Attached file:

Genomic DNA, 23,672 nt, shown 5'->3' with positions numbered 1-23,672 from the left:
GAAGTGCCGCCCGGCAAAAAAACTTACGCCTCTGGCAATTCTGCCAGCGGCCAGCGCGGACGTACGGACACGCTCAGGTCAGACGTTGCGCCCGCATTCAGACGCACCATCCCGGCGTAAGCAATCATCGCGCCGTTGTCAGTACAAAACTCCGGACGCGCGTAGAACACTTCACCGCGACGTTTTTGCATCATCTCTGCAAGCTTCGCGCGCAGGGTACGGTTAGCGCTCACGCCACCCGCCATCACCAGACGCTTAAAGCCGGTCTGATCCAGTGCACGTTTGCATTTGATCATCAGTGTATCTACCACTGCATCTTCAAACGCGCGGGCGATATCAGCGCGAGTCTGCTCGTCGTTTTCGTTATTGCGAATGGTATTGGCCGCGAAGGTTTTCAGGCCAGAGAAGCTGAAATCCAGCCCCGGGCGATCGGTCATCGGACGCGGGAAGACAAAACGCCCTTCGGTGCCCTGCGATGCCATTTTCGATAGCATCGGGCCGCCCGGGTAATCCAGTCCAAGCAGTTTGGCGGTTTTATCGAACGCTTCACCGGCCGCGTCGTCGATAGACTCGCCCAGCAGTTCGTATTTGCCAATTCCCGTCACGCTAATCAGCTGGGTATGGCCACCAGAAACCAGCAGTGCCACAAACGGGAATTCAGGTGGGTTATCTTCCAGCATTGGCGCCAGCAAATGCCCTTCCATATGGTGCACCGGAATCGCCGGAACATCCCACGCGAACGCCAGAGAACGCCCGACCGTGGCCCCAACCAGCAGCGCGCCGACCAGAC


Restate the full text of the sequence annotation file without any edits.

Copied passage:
Genomic DNA, 23,672 nt, shown 5'->3' with positions numbered 1-23,672 from the left:
GAAGTGCCGCCCGGCAAAAAAACTTACGCCTCTGGCAATTCTGCCAGCGGCCAGCGCGGACGTACGGACACGCTCAGGTCAGACGTTGCGCCCGCATTCAGACGCACCATCCCGGCGTAAGCAATCATCGCGCCGTTGTCAGTACAAAACTCCGGACGCGCGTAGAACACTTCACCGCGACGTTTTTGCATCATCTCTGCAAGCTTCGCGCGCAGGGTACGGTTAGCGCTCACGCCACCCGCCATCACCAGACGCTTAAAGCCGGTCTGATCCAGTGCACGTTTGCATTTGATCATCAGTGTATCTACCACTGCATCTTCAAACGCGCGGGCGATATCAGCGCGAGTCTGCTCGTCGTTTTCGTTATTGCGAATGGTATTGGCCGCGAAGGTTTTCAGGCCAGAGAAGCTGAAATCCAGCCCCGGGCGATCGGTCATCGGACGCGGGAAGACAAAACGCCCTTCGGTGCCCTGCGATGCCATTTTCGATAGCATCGGGCCGCCCGGGTAATCCAGTCCAAGCAGTTTGGCGGTTTTATCGAACGCTTCACCGGCCGCGTCGTCGATAGACTCGCCCAGCAGTTCGTATTTGCCAATTCCCGTCACGCTAATCAGCTGGGTATGGCCACCAGAAACCAGCAGTGCCACAAACGGGAATTCAGGTGGGTTATCTTCCAGCATTGGCGCCAGCAAATGCCCTTCCATATGGTGCACCGGAATCGCCGGAACATCCCACGCGAACGCCAGAGAACGCCCGACCGTGGCCCCAACCAGCAGCGCGCCGACCAGAC